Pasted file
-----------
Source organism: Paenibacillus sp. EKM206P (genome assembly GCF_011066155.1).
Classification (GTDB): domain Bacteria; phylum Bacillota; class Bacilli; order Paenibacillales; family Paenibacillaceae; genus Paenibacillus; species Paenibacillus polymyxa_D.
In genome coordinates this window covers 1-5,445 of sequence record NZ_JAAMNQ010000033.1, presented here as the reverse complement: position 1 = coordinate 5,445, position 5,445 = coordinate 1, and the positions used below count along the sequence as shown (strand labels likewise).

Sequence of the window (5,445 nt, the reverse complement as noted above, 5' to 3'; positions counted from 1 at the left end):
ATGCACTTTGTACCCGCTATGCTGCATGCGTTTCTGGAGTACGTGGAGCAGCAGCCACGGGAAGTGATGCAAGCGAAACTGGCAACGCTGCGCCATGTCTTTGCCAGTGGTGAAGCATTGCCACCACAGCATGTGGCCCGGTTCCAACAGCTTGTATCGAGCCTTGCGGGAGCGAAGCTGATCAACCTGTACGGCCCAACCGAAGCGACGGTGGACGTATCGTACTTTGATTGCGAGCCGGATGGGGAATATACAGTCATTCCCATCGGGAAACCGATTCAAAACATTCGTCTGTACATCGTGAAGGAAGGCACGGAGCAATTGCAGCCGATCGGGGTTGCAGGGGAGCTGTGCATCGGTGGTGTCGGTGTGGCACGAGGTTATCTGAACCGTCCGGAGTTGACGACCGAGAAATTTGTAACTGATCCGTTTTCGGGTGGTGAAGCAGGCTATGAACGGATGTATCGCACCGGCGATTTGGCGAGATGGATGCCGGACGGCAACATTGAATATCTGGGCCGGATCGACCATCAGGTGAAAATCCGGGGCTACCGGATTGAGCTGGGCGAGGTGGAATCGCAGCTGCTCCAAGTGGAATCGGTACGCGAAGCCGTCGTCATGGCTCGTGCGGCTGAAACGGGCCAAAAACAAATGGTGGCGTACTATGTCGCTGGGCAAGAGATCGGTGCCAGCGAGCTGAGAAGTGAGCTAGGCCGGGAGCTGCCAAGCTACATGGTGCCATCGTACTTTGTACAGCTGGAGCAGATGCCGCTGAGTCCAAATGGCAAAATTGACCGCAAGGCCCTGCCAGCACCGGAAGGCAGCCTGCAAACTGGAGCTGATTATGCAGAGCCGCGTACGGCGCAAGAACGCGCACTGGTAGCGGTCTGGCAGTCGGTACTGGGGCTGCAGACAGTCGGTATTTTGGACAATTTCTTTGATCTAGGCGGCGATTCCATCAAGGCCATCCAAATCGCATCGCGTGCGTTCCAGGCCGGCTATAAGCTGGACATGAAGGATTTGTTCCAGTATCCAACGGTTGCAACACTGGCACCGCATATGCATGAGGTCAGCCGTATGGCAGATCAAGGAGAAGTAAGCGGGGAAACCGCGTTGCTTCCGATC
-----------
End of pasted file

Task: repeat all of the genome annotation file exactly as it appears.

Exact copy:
Source organism: Paenibacillus sp. EKM206P (genome assembly GCF_011066155.1).
Classification (GTDB): domain Bacteria; phylum Bacillota; class Bacilli; order Paenibacillales; family Paenibacillaceae; genus Paenibacillus; species Paenibacillus polymyxa_D.
In genome coordinates this window covers 1-5,445 of sequence record NZ_JAAMNQ010000033.1, presented here as the reverse complement: position 1 = coordinate 5,445, position 5,445 = coordinate 1, and the positions used below count along the sequence as shown (strand labels likewise).

Sequence of the window (5,445 nt, the reverse complement as noted above, 5' to 3'; positions counted from 1 at the left end):
ATGCACTTTGTACCCGCTATGCTGCATGCGTTTCTGGAGTACGTGGAGCAGCAGCCACGGGAAGTGATGCAAGCGAAACTGGCAACGCTGCGCCATGTCTTTGCCAGTGGTGAAGCATTGCCACCACAGCATGTGGCCCGGTTCCAACAGCTTGTATCGAGCCTTGCGGGAGCGAAGCTGATCAACCTGTACGGCCCAACCGAAGCGACGGTGGACGTATCGTACTTTGATTGCGAGCCGGATGGGGAATATACAGTCATTCCCATCGGGAAACCGATTCAAAACATTCGTCTGTACATCGTGAAGGAAGGCACGGAGCAATTGCAGCCGATCGGGGTTGCAGGGGAGCTGTGCATCGGTGGTGTCGGTGTGGCACGAGGTTATCTGAACCGTCCGGAGTTGACGACCGAGAAATTTGTAACTGATCCGTTTTCGGGTGGTGAAGCAGGCTATGAACGGATGTATCGCACCGGCGATTTGGCGAGATGGATGCCGGACGGCAACATTGAATATCTGGGCCGGATCGACCATCAGGTGAAAATCCGGGGCTACCGGATTGAGCTGGGCGAGGTGGAATCGCAGCTGCTCCAAGTGGAATCGGTACGCGAAGCCGTCGTCATGGCTCGTGCGGCTGAAACGGGCCAAAAACAAATGGTGGCGTACTATGTCGCTGGGCAAGAGATCGGTGCCAGCGAGCTGAGAAGTGAGCTAGGCCGGGAGCTGCCAAGCTACATGGTGCCATCGTACTTTGTACAGCTGGAGCAGATGCCGCTGAGTCCAAATGGCAAAATTGACCGCAAGGCCCTGCCAGCACCGGAAGGCAGCCTGCAAACTGGAGCTGATTATGCAGAGCCGCGTACGGCGCAAGAACGCGCACTGGTAGCGGTCTGGCAGTCGGTACTGGGGCTGCAGACAGTCGGTATTTTGGACAATTTCTTTGATCTAGGCGGCGATTCCATCAAGGCCATCCAAATCGCATCGCGTGCGTTCCAGGCCGGCTATAAGCTGGACATGAAGGATTTGTTCCAGTATCCAACGGTTGCAACACTGGCACCGCATATGCATGAGGTCAGCCGTATGGCAGATCAAGGAGAAGTAAGCGGGGAAACCGCGTTGCTTCCGATC